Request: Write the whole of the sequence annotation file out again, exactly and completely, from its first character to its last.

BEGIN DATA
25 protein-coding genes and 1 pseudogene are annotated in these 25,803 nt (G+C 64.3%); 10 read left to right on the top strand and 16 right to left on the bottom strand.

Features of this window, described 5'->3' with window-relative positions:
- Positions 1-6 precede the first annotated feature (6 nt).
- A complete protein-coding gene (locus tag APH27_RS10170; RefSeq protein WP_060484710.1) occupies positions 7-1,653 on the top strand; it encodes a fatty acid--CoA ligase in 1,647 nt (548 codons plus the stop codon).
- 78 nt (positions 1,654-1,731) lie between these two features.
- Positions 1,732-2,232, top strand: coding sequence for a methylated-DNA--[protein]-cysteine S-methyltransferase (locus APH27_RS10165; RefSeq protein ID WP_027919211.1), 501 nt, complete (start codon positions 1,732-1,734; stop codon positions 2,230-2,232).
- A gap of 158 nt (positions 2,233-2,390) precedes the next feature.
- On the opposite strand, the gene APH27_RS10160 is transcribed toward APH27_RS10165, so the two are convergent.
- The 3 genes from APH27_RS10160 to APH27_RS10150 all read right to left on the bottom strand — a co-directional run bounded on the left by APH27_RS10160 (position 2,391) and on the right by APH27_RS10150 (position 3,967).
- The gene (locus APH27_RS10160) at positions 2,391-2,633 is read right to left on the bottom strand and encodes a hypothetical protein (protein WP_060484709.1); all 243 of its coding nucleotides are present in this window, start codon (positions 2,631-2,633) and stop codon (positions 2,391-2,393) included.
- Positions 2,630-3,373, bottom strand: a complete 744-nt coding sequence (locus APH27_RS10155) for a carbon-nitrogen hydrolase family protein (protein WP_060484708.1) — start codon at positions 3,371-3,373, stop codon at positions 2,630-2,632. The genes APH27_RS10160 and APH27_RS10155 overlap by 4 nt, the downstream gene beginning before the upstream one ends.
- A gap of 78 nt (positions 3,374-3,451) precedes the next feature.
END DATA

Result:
25 protein-coding genes and 1 pseudogene are annotated in these 25,803 nt (G+C 64.3%); 10 read left to right on the top strand and 16 right to left on the bottom strand.

Features of this window, described 5'->3' with window-relative positions:
- Positions 1-6 precede the first annotated feature (6 nt).
- A complete protein-coding gene (locus tag APH27_RS10170; RefSeq protein WP_060484710.1) occupies positions 7-1,653 on the top strand; it encodes a fatty acid--CoA ligase in 1,647 nt (548 codons plus the stop codon).
- 78 nt (positions 1,654-1,731) lie between these two features.
- Positions 1,732-2,232, top strand: coding sequence for a methylated-DNA--[protein]-cysteine S-methyltransferase (locus APH27_RS10165; RefSeq protein ID WP_027919211.1), 501 nt, complete (start codon positions 1,732-1,734; stop codon positions 2,230-2,232).
- A gap of 158 nt (positions 2,233-2,390) precedes the next feature.
- On the opposite strand, the gene APH27_RS10160 is transcribed toward APH27_RS10165, so the two are convergent.
- The 3 genes from APH27_RS10160 to APH27_RS10150 all read right to left on the bottom strand — a co-directional run bounded on the left by APH27_RS10160 (position 2,391) and on the right by APH27_RS10150 (position 3,967).
- The gene (locus APH27_RS10160) at positions 2,391-2,633 is read right to left on the bottom strand and encodes a hypothetical protein (protein WP_060484709.1); all 243 of its coding nucleotides are present in this window, start codon (positions 2,631-2,633) and stop codon (positions 2,391-2,393) included.
- Positions 2,630-3,373, bottom strand: a complete 744-nt coding sequence (locus APH27_RS10155) for a carbon-nitrogen hydrolase family protein (protein WP_060484708.1) — start codon at positions 3,371-3,373, stop codon at positions 2,630-2,632. The genes APH27_RS10160 and APH27_RS10155 overlap by 4 nt, the downstream gene beginning before the upstream one ends.
- A gap of 78 nt (positions 3,374-3,451) precedes the next feature.